The connection between eating habits and brain health has been studied for decades, but until recently, little was known about how diet and nutrition affect the aging brain.

A groundbreaking study published in NeuroImage in 2019 linked nutrients in food to greater efficiency in brain networks and cognition performance, emphasizing the impact of diet on dementia prevention. Intelligence, memory, and executive functioning were all correlated with the nutritional biomarkers commonly found in whole foods.

Other research published in Neurology shows certain foods may slow the progression of Alzheimer’s disease. One diet in particular—the Mediterranean diet—is attributed to providing protection against protein build-up in the brain that can lead to memory decline while also extending life!


Healthier eating habits are proven to prevent memory loss and every day researchers are gaining more insight into the link between nutrition and dementia.

Specifically, a recent study published in Alzheimer’s and Dementia found that people who follow the Mediterranean diet or the MIND diet are up to 54% less likely to develop Alzheimer’s Disease!

That’s because the Mediterranean diet and its hybrid MIND diet are high in foods such as fruits, vegetables, legumes, grains, and nuts. Each of these diets offer greater protection against memory decline in older adults!

  • Leafy green vegetables. Spinach, kale, collards, and lettuce have been associated with a slower rate of cognitive decline.
  • Solanaceous fruits. Eating lycopene-rich foods such as tomatoes, watermelon and eggplant can reduce inflammation, a hallmark contributor to Alzheimer’s disease.
  • Berries. Flavonoids, such as those found in blueberries, are known to have antioxidant and anti-inflammatory characteristics and neuroprotective properties.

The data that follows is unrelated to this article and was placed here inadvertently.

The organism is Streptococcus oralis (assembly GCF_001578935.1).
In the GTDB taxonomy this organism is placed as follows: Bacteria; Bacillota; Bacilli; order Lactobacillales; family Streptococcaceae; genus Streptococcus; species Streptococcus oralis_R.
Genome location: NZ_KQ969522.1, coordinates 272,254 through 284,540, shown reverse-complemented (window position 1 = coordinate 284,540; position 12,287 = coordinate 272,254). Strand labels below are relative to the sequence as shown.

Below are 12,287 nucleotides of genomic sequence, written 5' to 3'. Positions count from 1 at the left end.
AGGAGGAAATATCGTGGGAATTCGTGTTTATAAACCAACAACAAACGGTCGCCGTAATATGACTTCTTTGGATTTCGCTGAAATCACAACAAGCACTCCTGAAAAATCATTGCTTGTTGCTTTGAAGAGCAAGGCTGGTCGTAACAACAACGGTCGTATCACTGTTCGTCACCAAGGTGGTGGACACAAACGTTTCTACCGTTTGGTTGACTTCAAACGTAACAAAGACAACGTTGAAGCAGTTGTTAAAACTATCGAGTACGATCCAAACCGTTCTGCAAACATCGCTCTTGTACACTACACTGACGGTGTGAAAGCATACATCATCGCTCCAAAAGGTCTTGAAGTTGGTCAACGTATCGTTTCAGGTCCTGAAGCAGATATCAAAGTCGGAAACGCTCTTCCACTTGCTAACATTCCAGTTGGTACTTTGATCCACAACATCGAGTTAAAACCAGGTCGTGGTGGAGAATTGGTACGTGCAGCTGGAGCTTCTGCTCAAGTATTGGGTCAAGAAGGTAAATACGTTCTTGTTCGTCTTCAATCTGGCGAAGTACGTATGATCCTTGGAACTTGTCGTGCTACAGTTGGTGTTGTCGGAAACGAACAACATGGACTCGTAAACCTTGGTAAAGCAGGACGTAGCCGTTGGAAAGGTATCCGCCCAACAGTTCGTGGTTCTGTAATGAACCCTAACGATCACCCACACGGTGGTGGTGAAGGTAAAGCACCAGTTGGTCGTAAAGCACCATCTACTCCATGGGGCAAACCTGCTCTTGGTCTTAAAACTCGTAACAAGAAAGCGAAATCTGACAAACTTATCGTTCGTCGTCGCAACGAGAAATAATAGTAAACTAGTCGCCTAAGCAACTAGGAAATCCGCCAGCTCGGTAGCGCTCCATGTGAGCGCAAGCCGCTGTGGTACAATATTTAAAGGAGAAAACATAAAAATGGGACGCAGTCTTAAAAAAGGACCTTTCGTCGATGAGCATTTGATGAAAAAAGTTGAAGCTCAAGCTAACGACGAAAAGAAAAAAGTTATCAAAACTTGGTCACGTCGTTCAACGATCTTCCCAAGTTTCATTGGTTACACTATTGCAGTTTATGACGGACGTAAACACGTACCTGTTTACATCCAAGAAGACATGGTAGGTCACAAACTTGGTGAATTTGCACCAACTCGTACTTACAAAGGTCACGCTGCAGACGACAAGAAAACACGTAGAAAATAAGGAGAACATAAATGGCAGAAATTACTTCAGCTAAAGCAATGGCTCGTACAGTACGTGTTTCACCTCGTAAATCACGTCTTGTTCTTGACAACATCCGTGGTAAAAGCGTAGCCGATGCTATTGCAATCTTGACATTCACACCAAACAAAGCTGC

• Whole grains like oats, brown rice and whole wheat contain more fiber, B and E vitamins, and antioxidants than refined grains, plus antioxidants have been shown to reduce plaques in the brain associated with Alzheimer’s disease.
  • Oily Fish. According to Harvard Medical School and other sources, fish is the single most important dietary factor in lowering the risk of cognitive impairment and may actually make you smarter!
  • Legumes, such as black beans, peas, chickpeas, peanuts and lentils offer more fiber and folate than any other food group while fueling the brain with magnesium, zinc and antioxidants.
  • Nuts and Seeds. Almonds, walnuts, cashews, sunflower, flax, chia and pumpkin seeds are high in omega fatty acids which aids in building cells required to maintain brain function.

While there is much to learn about how nutritional interventions can reduce or slow cognitive decline, eating a diet rich in fruits, vegetables, and heart-healthy fats in an important part of maintaining mental fitness at any age.


If you are a caregiver, you know how challenging it is to maintain health and nutrition in those with dementia.

In the person with dementia, one’s sense of taste often diminishes over time. The feelings associated with hunger are no longer interpreted by the brain the same way they were in the healthy brain. Favorite foods may no longer be appealing. Vision may become impaired, making is more difficult to locate food on the plate. Fine motor skills decline, making eating more challenging. Even sense of smell wanes, reducing the effects of sweet and savory aroma molecules on the appetite.

The dementia diet used by Serenades Memory Care combats weight loss associated with dementia by incorporating research-based techniques proven to increase food intake and nutrition.

As part of the Bravo Dining Signature Program, certified dementia caregivers at Serenades are trained to leverage the powerful sense of smell, sight, hearing and taste to encourage eating and prevent weight loss. Special techniques are used to trigger neuron connections in the brain and reinforce the connection between hunger and food, including family-style meal preparation, visual cues, finger foods and aromatherapy.

Memory care programming based on science and research can greatly enhance quality of life in those with Alzheimer’s disease and dementia.

Find a Serenades Memory Care in Florida or call to learn more about dining services at Sonata Senior Living.


Visit Serenades and find out how a person-centered approach to care has allowed us to continually raise the standard in memory care assisted living.